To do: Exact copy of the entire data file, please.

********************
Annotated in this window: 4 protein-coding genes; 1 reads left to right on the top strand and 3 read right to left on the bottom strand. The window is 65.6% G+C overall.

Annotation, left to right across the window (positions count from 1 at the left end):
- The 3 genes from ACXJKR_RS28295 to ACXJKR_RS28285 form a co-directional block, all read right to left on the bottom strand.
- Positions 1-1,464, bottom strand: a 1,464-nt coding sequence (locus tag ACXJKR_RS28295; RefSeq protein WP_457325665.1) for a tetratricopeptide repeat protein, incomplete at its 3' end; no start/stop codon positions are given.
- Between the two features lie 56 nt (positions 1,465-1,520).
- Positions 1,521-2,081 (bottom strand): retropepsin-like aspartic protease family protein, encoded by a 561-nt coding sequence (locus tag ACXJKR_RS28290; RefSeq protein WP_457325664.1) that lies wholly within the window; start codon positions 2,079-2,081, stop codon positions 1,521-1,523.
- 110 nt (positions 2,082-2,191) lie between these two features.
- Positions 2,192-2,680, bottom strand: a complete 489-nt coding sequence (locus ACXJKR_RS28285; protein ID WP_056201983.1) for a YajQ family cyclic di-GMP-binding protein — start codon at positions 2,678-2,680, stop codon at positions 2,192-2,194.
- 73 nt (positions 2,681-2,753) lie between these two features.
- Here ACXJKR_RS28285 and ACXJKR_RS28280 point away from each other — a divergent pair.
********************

Annotated in this window: 4 protein-coding genes; 1 reads left to right on the top strand and 3 read right to left on the bottom strand. The window is 65.6% G+C overall.

Annotation, left to right across the window (positions count from 1 at the left end):
- The 3 genes from ACXJKR_RS28295 to ACXJKR_RS28285 form a co-directional block, all read right to left on the bottom strand.
- Positions 1-1,464, bottom strand: a 1,464-nt coding sequence (locus tag ACXJKR_RS28295; RefSeq protein WP_457325665.1) for a tetratricopeptide repeat protein, incomplete at its 3' end; no start/stop codon positions are given.
- Between the two features lie 56 nt (positions 1,465-1,520).
- Positions 1,521-2,081 (bottom strand): retropepsin-like aspartic protease family protein, encoded by a 561-nt coding sequence (locus tag ACXJKR_RS28290; RefSeq protein WP_457325664.1) that lies wholly within the window; start codon positions 2,079-2,081, stop codon positions 1,521-1,523.
- 110 nt (positions 2,082-2,191) lie between these two features.
- Positions 2,192-2,680, bottom strand: a complete 489-nt coding sequence (locus ACXJKR_RS28285; protein ID WP_056201983.1) for a YajQ family cyclic di-GMP-binding protein — start codon at positions 2,678-2,680, stop codon at positions 2,192-2,194.
- 73 nt (positions 2,681-2,753) lie between these two features.
- Here ACXJKR_RS28285 and ACXJKR_RS28280 point away from each other — a divergent pair.